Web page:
Bilateral South Korea-US advisory group meets in response to North Korean nuclear threats

SEOUL, South Korea (AP) — A bilateral advisory group of South Korean and U.S. officials met Tuesday in Seoul to discuss strengthening their countries’ deterrent capabilities against North Korea’s evolving nuclear threats .

The nuclear advisory group was created as part of agreements reached by Presidents Joe Biden and Yoon Suk Yeol when they met in April.

Seoul officials said the body was tasked with sharing information on nuclear and strategic operation plans and discussing joint operations. The United States would retain operational control of U.S. nuclear weapons, and Washington officials say the group’s creation and other measures announced in April were aimed at allaying South Korean concerns about North Korean provocations while preventing Seoul to pursue its own nuclear program.

The group’s inaugural meeting “will serve as an important starting point to establish a powerful and effective extensive deterrence between Korea and the United States,” Yoon told a televised cabinet meeting, referring to the commitment. American security forces to use all American capabilities, including nuclear ones, to protect its allies.

Yoon said the allies will make substantial efforts to resolve North Korean nuclear threats based on “the Korea-US alliance which is being upgraded with a new nuclear-based paradigm.”

Yoon went to a conference room to meet with South Korean and US officials during the group’s inaugural meeting at the presidential office in Seoul. Yoon told them that the two countries needed to strengthen their deterrence capabilities so that North Korea would not dare to think of using nuclear weapons, according to Yoon’s office.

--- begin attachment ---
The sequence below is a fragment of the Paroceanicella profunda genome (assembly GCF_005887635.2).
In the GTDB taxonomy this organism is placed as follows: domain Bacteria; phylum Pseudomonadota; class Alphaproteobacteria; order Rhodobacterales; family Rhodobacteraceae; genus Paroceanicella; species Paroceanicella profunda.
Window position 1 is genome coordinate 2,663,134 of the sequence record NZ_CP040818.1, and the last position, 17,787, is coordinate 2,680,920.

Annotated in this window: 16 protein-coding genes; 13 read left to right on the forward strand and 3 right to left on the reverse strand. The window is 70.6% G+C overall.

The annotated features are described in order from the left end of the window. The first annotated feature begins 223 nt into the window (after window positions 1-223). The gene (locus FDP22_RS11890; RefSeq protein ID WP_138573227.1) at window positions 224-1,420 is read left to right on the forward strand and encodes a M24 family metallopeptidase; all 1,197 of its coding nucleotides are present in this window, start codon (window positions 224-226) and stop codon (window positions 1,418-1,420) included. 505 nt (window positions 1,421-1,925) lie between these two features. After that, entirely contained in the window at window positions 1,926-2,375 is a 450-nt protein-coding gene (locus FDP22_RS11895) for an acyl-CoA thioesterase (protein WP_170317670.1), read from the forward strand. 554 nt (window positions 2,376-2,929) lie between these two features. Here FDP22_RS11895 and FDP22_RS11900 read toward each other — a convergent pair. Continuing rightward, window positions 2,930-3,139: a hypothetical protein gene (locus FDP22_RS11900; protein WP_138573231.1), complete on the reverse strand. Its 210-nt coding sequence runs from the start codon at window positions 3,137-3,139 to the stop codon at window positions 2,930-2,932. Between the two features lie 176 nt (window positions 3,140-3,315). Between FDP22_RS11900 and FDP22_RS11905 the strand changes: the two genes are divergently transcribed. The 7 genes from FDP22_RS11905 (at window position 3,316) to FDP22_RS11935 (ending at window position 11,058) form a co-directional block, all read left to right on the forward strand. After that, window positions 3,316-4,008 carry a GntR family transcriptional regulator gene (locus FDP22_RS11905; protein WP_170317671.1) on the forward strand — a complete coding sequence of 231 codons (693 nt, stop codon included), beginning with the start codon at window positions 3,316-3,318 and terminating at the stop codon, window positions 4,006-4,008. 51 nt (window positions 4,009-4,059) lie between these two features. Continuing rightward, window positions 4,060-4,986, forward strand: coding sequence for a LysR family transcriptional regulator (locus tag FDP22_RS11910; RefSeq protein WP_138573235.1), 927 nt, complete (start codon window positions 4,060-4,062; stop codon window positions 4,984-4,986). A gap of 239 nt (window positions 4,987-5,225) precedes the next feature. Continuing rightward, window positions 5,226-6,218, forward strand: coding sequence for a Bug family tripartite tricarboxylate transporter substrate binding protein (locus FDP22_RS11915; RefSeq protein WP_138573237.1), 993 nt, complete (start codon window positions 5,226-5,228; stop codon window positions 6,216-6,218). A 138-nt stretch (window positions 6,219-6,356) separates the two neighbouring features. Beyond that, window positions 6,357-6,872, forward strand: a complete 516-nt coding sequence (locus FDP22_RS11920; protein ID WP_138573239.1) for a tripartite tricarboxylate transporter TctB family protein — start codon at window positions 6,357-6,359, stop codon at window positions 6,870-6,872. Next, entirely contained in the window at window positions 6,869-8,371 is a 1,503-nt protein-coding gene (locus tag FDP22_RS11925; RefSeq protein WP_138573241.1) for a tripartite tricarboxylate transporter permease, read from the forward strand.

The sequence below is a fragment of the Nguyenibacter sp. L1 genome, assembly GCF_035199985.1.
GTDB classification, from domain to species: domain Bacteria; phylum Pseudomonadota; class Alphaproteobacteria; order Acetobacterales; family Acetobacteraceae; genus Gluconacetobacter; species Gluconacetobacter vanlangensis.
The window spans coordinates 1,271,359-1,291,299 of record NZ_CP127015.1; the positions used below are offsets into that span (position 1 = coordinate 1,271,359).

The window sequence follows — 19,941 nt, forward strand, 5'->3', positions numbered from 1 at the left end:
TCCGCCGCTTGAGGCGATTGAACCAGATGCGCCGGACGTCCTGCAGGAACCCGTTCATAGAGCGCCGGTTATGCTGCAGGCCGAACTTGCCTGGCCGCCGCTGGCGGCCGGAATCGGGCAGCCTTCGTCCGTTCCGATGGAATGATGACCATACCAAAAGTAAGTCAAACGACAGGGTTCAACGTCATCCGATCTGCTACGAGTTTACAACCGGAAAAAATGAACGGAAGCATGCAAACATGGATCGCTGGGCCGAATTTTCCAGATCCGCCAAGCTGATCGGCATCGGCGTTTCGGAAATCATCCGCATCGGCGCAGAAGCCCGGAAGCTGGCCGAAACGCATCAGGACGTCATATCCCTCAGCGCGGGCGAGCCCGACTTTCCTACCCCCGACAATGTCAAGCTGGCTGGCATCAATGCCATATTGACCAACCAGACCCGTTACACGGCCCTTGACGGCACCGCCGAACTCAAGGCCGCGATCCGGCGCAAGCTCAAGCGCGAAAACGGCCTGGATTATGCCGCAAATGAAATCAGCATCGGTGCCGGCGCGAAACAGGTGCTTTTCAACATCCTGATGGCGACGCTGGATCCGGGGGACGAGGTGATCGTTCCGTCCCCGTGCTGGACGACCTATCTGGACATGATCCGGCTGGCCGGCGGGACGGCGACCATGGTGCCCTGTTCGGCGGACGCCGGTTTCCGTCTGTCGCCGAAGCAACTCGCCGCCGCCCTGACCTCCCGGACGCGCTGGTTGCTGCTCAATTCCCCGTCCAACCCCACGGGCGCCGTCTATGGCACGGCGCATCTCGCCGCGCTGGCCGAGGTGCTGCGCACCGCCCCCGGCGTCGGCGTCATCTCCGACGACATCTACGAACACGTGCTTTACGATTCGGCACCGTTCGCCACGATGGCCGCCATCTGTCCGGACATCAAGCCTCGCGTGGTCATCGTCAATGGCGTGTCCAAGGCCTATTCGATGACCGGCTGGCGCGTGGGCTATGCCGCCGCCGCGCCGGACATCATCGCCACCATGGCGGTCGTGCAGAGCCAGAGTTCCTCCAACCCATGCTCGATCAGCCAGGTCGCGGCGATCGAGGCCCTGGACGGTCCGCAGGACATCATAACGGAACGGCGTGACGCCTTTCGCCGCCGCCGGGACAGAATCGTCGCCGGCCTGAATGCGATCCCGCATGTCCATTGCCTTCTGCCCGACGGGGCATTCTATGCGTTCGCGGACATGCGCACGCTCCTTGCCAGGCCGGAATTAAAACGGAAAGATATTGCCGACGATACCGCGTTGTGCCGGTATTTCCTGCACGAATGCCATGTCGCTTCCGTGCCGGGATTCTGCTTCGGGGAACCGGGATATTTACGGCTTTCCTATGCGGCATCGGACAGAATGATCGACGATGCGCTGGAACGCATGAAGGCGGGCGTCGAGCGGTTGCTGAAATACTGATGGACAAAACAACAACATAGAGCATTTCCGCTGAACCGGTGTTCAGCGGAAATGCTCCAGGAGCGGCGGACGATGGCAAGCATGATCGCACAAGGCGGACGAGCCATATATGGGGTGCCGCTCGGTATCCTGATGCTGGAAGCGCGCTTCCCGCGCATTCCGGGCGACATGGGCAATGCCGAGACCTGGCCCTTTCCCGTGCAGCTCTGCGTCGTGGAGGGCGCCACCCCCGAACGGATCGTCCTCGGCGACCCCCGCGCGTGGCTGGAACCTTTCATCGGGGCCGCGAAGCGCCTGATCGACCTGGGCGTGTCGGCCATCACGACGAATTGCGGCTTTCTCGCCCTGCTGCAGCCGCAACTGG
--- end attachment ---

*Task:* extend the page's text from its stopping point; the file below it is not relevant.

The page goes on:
Earlier, Sabrina Singh, the Pentagon’s deputy press secretary, told reporters on Monday that the purpose of the meeting was to begin implementing the Biden-Yoon declaration in April, “which reaffirms our joint expanded deterrence in the region. “.

The meeting was co-chaired by US National Security Coordinator for Indo-Pacific Affairs Kurt Campbell and South Korean Deputy Director of National Security Kim Tae-hyo.

North Korea’s nuclear ambitions have taken on new urgency after it openly threatened to use nuclear weapons in potential conflicts with rivals and conducted around 100 missile tests since the start of last year.

Last week, North Korea carried out a second test flight of a more mobile and powerful intercontinental ballistic missile designed to strike the mainland United States. After observing the launch, North Korean leader Kim Jong Un pledged to further strengthen his country’s nuclear combat capabilities.

At their April summit in Washington, Yoon and Biden also agreed to periodically dock a US nuclear submarine in South Korea and to strengthen joint training exercises. Biden also said any North Korean nuclear attack on the United States or its allies would “bring the end of any regime” taking such a step.

North Korea replied that such measures proved the hostility of the allies towards North Korea. He threatened to further strengthen his escalating nuclear doctrine in protest.

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